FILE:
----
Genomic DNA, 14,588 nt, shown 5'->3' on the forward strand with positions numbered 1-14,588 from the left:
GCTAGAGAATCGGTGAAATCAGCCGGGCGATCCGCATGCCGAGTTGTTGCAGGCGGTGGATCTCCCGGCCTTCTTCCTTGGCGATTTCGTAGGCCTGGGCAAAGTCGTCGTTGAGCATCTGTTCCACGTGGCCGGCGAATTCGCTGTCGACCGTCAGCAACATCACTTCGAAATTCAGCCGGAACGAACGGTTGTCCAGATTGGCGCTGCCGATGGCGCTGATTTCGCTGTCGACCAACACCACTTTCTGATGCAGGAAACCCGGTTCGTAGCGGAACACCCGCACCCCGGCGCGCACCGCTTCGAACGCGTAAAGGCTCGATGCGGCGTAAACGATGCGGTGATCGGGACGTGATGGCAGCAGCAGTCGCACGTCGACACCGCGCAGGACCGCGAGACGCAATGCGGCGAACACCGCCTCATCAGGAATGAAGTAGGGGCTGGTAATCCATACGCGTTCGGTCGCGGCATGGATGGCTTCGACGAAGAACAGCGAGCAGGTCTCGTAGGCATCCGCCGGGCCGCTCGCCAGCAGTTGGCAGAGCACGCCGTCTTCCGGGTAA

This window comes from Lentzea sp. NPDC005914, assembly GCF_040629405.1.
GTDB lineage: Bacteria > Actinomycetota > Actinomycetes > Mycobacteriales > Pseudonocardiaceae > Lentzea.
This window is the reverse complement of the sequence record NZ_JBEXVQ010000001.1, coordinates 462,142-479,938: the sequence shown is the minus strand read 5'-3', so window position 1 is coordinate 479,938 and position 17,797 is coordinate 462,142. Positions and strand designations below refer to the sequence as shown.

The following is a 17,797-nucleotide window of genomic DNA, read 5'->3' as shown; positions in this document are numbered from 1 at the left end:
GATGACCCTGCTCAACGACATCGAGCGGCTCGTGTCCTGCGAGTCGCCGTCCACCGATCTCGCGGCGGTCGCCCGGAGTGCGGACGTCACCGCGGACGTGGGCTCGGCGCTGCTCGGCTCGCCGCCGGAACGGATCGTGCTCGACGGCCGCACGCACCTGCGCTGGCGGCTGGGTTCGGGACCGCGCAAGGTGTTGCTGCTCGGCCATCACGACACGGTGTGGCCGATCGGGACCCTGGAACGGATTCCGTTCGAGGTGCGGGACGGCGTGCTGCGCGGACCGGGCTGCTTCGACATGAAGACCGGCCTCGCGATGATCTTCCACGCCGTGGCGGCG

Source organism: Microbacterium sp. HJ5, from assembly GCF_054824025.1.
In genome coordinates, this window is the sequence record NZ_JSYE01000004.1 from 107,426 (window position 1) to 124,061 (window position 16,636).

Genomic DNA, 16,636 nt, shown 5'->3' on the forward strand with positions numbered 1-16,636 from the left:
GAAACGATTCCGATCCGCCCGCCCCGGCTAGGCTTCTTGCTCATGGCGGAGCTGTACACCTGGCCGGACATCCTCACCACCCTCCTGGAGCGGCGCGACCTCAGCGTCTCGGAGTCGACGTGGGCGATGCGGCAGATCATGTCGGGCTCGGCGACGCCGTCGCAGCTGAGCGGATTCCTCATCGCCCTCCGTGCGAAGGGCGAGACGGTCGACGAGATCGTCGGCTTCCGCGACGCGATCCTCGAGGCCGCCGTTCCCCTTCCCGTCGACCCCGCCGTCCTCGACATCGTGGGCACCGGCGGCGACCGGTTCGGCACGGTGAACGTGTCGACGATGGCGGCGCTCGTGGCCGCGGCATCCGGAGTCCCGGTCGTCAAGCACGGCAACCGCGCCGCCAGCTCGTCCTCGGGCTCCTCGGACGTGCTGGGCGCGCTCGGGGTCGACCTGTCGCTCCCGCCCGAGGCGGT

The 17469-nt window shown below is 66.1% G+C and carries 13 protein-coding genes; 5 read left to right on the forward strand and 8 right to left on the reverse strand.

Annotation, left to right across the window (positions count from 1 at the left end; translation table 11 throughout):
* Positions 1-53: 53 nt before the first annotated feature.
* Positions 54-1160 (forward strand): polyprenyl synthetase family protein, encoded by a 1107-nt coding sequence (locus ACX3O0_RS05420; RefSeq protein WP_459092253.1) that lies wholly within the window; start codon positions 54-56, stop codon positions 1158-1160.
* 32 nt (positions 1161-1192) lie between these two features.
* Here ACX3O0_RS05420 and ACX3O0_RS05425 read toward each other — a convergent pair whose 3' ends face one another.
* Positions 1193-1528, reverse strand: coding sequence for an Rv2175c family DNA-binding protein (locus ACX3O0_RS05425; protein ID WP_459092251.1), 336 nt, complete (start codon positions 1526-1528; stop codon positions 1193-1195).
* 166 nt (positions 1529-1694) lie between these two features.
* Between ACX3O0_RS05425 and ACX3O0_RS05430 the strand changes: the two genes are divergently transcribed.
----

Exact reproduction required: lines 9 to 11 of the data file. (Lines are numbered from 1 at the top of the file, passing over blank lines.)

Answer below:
In genome coordinates, this window is the sequence record NZ_JSYE01000004.1 from 107,426 (window position 1) to 124,061 (window position 16,636).

Genomic DNA, 16,636 nt, shown 5'->3' on the forward strand with positions numbered 1-16,636 from the left:
GAAACGATTCCGATCCGCCCGCCCCGGCTAGGCTTCTTGCTCATGGCGGAGCTGTACACCTGGCCGGACATCCTCACCACCCTCCTGGAGCGGCGCGACCTCAGCGTCTCGGAGTCGACGTGGGCGATGCGGCAGATCATGTCGGGCTCGGCGACGCCGTCGCAGCTGAGCGGATTCCTCATCGCCCTCCGTGCGAAGGGCGAGACGGTCGACGAGATCGTCGGCTTCCGCGACGCGATCCTCGAGGCCGCCGTTCCCCTTCCCGTCGACCCCGCCGTCCTCGACATCGTGGGCACCGGCGGCGACCGGTTCGGCACGGTGAACGTGTCGACGATGGCGGCGCTCGTGGCCGCGGCATCCGGAGTCCCGGTCGTCAAGCACGGCAACCGCGCCGCCAGCTCGTCCTCGGGCTCCTCGGACGTGCTGGGCGCGCTCGGGGTCGACCTGTCGCTCCCGCCCGAGGCGGT